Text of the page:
Above and beyond this delegated human calling is the sovereign creator and sustainer. In his covenant with Noah, he promised that seedtime and harvest, cold and heat, summer and winter, and day and night would not cease (Gen 8:22). It is he who establishes the boundaries of the earth and makes summer and winter (Ps 74:17). He has fixed the patterns of heaven and earth, rain and harvest (Jer 5:24; 33:25).
In the face of every competing apocalyptic vision, the believer confesses: “I fear not, for I belong to the Lord of the heavens and the earth.” The shrill threat of climate change is answered by the Living One’s enduring promise of climate continuity, of the fundamental stability of creation until he himself renews everything as he has purposed.
Utopian visions and apocalyptic visions both are poor substitutes for the gospel’s affirmation of the creation, its adoration of the world’s creator and sustainer, its exaltation of the Lordship of Jesus the Messiah, its real world implementation of the kingdom, and its anticipation of a graciously given new heavens and new earth.
So what about those cow farts?
It seems clear to me that the owner of the cattle on a thousand hills is not destroying his creation by virtue of that very ownership. It is much more likely that cow farts are a feature of his wise governance rather than a demonstration of divine destruction.
We confess that the earth is the Lord’s. He set his colorful bow in the sky as a promise to all of us that the world will never again be destroyed by a flood. I think it no leap to take that to mean that, not only will he not destroy the world with rain that he himself sends, but he will not allow us to destroy it by causing the tides to rise.
In the final analysis, the earth is sustained, not by us, but by the living God who created it.
In Romans, Paul has an extended development of the idea of slavery and liberation—fundamentally, an exodus theme. In the midst of that development, he writes in Romans 8:12 that we are debtors—not to the flesh, to live after the flesh.
That cryptic statement in context raises questions. Is this is a simple negation (“we are not debtors to the flesh”), a denial with an unspoken corresponding affirmation of where our debt genuinely rests (“we are not debtors to the flesh, but to the Spirit”), or perhaps an emphatic statement about a new situation that was previously not the case (“we are no longer debtors to the flesh”)?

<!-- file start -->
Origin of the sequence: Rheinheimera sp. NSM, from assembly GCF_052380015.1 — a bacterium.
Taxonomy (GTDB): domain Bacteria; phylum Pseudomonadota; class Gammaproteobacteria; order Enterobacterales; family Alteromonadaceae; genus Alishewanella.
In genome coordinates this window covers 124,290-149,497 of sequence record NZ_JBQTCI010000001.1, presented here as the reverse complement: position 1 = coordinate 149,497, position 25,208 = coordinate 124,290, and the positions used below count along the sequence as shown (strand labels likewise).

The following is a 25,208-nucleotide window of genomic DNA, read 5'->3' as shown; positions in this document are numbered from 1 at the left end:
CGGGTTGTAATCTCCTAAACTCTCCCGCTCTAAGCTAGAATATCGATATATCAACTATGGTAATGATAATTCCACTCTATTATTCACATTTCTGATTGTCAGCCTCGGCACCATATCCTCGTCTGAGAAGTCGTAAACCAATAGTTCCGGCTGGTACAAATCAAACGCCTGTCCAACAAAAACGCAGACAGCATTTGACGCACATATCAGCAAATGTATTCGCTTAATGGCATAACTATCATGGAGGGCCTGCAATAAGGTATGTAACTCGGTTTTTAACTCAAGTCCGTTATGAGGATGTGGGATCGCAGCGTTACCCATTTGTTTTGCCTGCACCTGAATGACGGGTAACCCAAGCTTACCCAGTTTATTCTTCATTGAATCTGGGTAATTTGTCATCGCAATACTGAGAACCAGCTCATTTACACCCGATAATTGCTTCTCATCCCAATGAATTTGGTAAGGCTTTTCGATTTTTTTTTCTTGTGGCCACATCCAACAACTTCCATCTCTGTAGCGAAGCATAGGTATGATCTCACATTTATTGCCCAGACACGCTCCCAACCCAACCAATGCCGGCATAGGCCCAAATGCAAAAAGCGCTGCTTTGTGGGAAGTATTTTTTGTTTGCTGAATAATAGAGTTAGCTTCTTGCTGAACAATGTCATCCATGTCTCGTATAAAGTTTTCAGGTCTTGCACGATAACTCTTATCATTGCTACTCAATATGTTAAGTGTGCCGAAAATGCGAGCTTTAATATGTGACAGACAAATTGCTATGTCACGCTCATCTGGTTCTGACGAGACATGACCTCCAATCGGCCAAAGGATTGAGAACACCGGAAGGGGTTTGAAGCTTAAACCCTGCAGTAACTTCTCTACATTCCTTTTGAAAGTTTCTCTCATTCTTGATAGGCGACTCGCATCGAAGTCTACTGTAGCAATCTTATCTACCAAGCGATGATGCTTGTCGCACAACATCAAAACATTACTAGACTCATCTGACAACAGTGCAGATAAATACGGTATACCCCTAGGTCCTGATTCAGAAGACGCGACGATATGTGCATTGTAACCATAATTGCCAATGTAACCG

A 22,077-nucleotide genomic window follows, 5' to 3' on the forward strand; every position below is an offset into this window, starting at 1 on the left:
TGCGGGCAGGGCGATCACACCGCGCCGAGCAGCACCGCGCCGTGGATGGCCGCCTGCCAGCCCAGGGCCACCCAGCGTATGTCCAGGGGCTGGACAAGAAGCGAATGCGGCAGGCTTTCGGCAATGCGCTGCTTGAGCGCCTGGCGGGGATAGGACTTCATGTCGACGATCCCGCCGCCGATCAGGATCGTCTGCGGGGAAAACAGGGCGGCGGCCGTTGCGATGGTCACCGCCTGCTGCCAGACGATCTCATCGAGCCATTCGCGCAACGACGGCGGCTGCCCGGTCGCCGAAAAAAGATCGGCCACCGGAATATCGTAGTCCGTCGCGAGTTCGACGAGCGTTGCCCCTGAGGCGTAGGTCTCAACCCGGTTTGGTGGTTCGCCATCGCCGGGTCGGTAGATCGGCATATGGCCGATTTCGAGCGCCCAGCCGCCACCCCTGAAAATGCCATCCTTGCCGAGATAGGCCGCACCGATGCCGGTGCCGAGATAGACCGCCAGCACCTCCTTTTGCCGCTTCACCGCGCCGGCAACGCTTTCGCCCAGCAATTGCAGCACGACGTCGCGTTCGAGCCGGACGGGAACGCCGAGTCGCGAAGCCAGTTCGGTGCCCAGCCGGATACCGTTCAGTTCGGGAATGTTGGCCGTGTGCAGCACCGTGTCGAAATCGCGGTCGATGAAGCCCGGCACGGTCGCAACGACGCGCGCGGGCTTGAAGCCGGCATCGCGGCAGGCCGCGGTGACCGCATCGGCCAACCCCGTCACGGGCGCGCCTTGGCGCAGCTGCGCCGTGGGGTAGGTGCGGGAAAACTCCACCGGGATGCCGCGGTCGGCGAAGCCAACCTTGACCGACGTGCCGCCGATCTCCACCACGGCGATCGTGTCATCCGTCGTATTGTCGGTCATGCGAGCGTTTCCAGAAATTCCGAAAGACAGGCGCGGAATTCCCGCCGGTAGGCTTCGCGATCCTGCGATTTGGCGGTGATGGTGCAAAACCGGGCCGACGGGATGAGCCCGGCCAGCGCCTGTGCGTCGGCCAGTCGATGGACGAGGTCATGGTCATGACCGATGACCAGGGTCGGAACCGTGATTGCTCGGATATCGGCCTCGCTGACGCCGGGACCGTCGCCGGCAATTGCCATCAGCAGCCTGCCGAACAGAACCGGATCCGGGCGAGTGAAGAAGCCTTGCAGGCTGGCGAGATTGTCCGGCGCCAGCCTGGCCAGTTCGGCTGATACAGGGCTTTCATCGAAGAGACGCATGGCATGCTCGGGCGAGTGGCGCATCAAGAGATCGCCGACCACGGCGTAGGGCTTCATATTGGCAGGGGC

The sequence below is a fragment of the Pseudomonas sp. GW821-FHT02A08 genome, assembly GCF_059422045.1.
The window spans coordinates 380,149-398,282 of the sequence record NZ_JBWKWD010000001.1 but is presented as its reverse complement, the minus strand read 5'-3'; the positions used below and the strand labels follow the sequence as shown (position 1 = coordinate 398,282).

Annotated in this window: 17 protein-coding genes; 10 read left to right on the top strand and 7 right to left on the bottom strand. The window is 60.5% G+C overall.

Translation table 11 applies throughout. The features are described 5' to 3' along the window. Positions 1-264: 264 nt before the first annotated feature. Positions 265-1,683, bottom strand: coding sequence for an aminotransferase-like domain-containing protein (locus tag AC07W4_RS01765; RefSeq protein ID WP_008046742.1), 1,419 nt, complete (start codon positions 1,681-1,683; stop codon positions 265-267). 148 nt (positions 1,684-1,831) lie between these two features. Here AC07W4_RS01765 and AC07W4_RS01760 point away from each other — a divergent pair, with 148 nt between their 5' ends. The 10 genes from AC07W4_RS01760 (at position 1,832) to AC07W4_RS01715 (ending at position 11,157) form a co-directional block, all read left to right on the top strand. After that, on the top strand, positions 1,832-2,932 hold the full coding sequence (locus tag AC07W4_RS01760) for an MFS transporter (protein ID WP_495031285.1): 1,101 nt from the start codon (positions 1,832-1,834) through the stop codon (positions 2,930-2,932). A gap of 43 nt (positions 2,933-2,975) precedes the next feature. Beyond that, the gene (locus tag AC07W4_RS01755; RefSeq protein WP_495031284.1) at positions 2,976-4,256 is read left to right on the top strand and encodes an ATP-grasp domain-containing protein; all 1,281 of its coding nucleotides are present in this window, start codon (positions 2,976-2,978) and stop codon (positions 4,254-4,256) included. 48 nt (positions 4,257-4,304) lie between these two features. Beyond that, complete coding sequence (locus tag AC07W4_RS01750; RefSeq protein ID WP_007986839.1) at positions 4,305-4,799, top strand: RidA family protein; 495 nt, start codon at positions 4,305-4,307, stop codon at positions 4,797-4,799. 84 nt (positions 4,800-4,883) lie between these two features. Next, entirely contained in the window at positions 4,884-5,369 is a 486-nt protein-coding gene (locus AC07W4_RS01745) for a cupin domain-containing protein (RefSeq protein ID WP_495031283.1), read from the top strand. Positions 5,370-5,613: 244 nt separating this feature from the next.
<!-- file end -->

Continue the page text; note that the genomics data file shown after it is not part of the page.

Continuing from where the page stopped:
Perhaps Paul doesn’t want us to answer the implicit question in just one of these ways; perhaps he wants us to acknowledge the truth of some or all of these ways of reading his statement.
It is interesting, though, to trace the idea of debtorship in connection with Paul’s theme of slavery. Under the social and de facto legal conditions of Paul’s world and Israel’s history, one could be sold into slavery for one’s debts, and was therefore bound to serve the creditor. That seems to shed some light on Paul’s argument in much of Romans 5–8, not least 6–7. (more…)
Wright suggests that in Romans 6, “righteousness” (dikaiosune) is a virtual proxy for God himself. In extensive use in chapter 3, “the righteousness of God” (dikaiosone theou) refers to God’s covenant faithfulness, and much of Romans 3–8 has an underlying narrative substructure of exodus—a transition from slavery to freedom. But then, 6:18 speaks of “slaves of righteousness.” Here’s Wright: (more…)
In his article, “Romans and the Theology of Paul” (reprinted most recently in Pauline Perspectives), N. T. Wright emphasizes that the narrative of Paul’s letter to the Romans is keyed to the story of Israel, seen within the light of Jesus as the Messiah. This is a crucial point that is often overlooked, but in a number of places, I think he takes wrong turns or doesn’t quite get the grasp of the handle in the right place.
For example, in regard to Israel’s “fall” of which Paul speaks, Wright frequently notes that Israel was called to be a light to the nations and she failed, largely because of pride in covenantal position.
It has been quite popular for some time now for people to engage in moral/ethical argument on the basis of what year it is (“It’s 2017.…”) or its sister argument (“the flow of history/right side of history”).